Open letter from the Rev. Dr. Mitri Raheb
The Christmas story starts with an imperial decree signed by Caesar Augustus. As I was watching President Trump’s address Wednesday evening on our television, I could not help but think of the so-called Balfour Declaration signed 100 years ago when the British empire promised Palestine to the European Jews as their national homeland. Trump’s address yesterday was indeed another such imperial decree recognizing Jerusalem as the capital of Israel.
Again and again we, the Palestinian people, are sacrificed at the altar for imperial politics. In that sense nothing is new for us Palestinians. New is seeing a U.S. administration abandoning international law and isolating itself from the larger international community. This is not only a disappointment to over one billion Muslim people for whom Jerusalem is Holy, but also a blow to an even larger Christian community who kept a vision for an inclusive Jerusalem shared by two peoples and three religions.
The situation is very volatile. Today the whole West Bank and Gaza are on strike. Our Dar al-Kalima University is on strike too and we had to cancel our conference planned for today. The Palestinian people are in a state of mourning; mourning justice that was lost in the allies of power. And yet we do not believe in the power of Caesar but in the power of Christ, born in Bethlehem under occupation and crucified in Jerusalem by Roman authorities. Most of Caesars brought only bloodshed, destruction, and animosity to Jerusalem because they were not able to realize “what makes for peace.”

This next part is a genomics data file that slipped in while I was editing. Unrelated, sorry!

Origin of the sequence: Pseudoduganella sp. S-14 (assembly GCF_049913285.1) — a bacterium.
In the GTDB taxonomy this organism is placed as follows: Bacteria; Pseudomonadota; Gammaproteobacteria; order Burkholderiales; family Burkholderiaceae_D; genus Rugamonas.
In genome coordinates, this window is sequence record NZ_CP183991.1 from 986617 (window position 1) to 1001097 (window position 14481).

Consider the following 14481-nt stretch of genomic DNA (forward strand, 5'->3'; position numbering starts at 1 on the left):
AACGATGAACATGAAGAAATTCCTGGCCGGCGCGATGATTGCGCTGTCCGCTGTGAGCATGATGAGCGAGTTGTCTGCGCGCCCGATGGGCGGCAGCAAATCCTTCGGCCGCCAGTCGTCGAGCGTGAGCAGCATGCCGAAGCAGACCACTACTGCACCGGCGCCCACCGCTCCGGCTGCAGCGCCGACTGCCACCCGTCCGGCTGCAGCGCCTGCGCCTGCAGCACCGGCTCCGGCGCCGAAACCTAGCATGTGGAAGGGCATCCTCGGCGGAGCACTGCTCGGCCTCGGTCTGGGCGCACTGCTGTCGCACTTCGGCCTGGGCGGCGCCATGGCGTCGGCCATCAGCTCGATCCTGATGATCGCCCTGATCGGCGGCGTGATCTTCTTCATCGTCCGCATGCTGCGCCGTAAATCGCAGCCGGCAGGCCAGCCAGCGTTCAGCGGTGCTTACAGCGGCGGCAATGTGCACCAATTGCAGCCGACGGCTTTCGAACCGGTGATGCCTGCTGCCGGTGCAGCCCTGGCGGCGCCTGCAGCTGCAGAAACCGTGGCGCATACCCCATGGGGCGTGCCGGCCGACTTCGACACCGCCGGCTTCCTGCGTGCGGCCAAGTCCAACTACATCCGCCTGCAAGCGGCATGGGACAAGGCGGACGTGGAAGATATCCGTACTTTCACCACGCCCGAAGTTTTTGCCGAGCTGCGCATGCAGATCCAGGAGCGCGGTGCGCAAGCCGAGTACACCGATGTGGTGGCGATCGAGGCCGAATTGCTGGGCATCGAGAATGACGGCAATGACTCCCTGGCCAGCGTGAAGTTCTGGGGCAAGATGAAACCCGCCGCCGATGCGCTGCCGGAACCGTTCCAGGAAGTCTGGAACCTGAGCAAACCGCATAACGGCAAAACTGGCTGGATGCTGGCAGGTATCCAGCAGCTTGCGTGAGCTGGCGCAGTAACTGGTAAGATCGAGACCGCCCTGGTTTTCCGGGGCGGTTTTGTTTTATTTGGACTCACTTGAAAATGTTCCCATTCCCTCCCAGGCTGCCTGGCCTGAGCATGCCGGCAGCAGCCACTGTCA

No decree will deter us from working for a just peace in Jerusalem. We will continue to raise the next generation of creative leaders for Jerusalem and to grow hope all over Palestine. This is Christ’s legacy in this country and we are determined to keep it alive.
We ask our friends to pray for us, our staff, our teachers, our students and their families. We ask our partners to raise their prophetic voice in political advocacy. We ask our supporters to continue thinking of the little town not only because of Christmas but especially now at times like these.
Rev. Dr. Mitri Raheb